Monday, May 15, 2006

I've got your number

"It's 5.8." I say to Robert Snell, back for his cholesterol result and BP check today.
"?" He replies.

(I've got to develop a better inerrogatory look, they're all doing it now!)

"Well," I expound, "the ideal is supposed to be 5.0 or lower, though the UK average I believe is around 5.7 still."
"?" Still obviously none the wiser.

Now, I don't really mind, but Robert is intelligent and has access to IT, AND came to ask for a cholesterol test in the first place. So why ask for a test if you don't know what you are going to do with the result?

We rehearse the implications of a high cholesterol level and review his diet. Fat intake seems fine, and he is actually counting the calories in an attempt to loose weight. His blood pressure remains a little high on minimal medication, but even with this his cholesterol level does not (according to our risk calculator anyway) give him a significant increase in heart disease risk. Having adjusted his BP meds we agree there is no value in treating his modestly elevated cholesterol and he departs, I hope, reassured.

It's an emerging trend this. People see that nice lady on the telly telling them to get their cholesterol done, or, for blokes, their wives do and tell them to get it checked. Up they come to request the test with no real thought for what happens next. It's as though having the test will, totem-like, remove all fear of cardiac disease for ever after, almost regardless of what the result turns out to be.

I'm not at all sure that blokes in particular use the knowledge they gain at all, unless it's as carte blanche to pop in to the nearest garage shop for that pork pie on the way home, since they have now had the test. Now Robert doesn't actually look the pork pie type, and anyway Linda will doubtless subject him to the third degree when he gets home, and she will almost certainly know more about it than he does.

But now at least he "knows his number".


Happystance said...

I am particularly irritated by campaigns like this. The BBC recently carried an item about the health illiteracy of UK adults. People are derided for 'not knowing their numbers' but there is a distinct lack of education as to why these numbers might be important and what their implication is - beyond chowing down on a wholewheat breakfast cereal, snarfing a field of oat bran, or taking your statins (OTC or prescribed).

It seems as if patients can be derided as the 'worried well' by some commentators for seeking tests in the absence of symptoms and derided by other commentators for their 'health illiteracy'.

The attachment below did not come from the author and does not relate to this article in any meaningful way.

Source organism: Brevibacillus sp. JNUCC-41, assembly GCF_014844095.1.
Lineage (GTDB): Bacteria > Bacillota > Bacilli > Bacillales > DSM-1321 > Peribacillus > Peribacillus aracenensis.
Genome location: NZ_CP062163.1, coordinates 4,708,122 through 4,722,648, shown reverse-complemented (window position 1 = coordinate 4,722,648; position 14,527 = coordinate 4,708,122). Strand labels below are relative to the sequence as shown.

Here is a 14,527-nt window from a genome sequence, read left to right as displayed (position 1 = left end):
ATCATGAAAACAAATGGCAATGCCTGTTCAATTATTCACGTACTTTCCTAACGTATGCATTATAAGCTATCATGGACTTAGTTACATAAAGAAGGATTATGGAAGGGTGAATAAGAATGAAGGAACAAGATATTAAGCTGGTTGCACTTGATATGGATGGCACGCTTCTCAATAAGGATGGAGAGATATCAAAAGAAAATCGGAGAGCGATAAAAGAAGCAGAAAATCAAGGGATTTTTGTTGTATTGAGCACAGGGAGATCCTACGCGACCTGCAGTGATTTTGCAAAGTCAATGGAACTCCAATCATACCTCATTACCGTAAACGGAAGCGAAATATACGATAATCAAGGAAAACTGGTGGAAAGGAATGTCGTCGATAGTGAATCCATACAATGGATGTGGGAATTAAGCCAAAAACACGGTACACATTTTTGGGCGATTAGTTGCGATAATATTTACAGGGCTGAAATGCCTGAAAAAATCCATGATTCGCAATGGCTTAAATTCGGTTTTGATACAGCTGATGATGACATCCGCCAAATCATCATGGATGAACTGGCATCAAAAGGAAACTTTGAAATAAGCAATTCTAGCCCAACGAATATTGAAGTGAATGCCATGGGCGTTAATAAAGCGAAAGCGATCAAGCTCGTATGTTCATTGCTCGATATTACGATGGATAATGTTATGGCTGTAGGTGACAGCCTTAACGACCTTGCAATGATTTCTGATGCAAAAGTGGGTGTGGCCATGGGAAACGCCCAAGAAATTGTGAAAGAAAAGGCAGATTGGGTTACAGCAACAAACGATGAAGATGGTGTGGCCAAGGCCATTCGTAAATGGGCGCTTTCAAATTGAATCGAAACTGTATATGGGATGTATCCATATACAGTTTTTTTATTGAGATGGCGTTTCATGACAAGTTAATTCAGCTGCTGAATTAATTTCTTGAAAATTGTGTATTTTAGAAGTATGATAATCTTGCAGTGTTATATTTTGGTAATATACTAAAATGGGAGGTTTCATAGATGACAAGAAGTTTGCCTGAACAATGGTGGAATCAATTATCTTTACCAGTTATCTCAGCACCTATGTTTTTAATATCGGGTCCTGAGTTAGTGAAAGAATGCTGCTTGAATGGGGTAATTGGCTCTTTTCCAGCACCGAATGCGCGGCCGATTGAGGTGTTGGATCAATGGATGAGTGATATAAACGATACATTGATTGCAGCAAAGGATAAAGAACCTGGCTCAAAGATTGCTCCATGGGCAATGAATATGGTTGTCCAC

You were there to give advice to your patient. How many people are using DIY test kits? I'm really complaining about over-simplified health campaigns. Exposing us to data and encouraging us to collect it does not transform it into information that is of relevance to us.

Best - Tony

Doctor Jest said...

Tony-- Absolutely. The other one that gets me at the moment is a prosrate (sic) test. Most blokes, again I suspect mainly sent up by their partners, turn up for a test at age 50. It seems the idea is a test at that age will cover a lifetime.

It won't. Also we have no nationally agreed screening programme for prostate cancer, and if we did I doubt it would kick in at age 50.

greavsie said...

I became involved in a heart study at St Thomas's's's's's' a couple of years ago. All my numbers were on the good side but it took a lot of understanding as to what it all meant.

Although I know I can hold a litre of Lucozaid for 30 mins without wetting myself.

Doctor Jest said...

Dr Greavsie sir-- So that's why London graduates all call it Tommies, bit of a bugger to spell otherwise!

Are you quite sure the lucozade thing was part of a study. These lab types have weird senses of humour you know.

Oh, and how's the cough?

vegas said...

Then we should fight back - just put all of our patients on statins without checking their cholesterol levels. That should stop them whining.

Doctor Jest said...

Vegas-- I'm all for them putting it in the water, oh no, hang on there isn't any left is there, how about the bread, no wait, better yet, put statins in the Pork Pies. That should do the trick.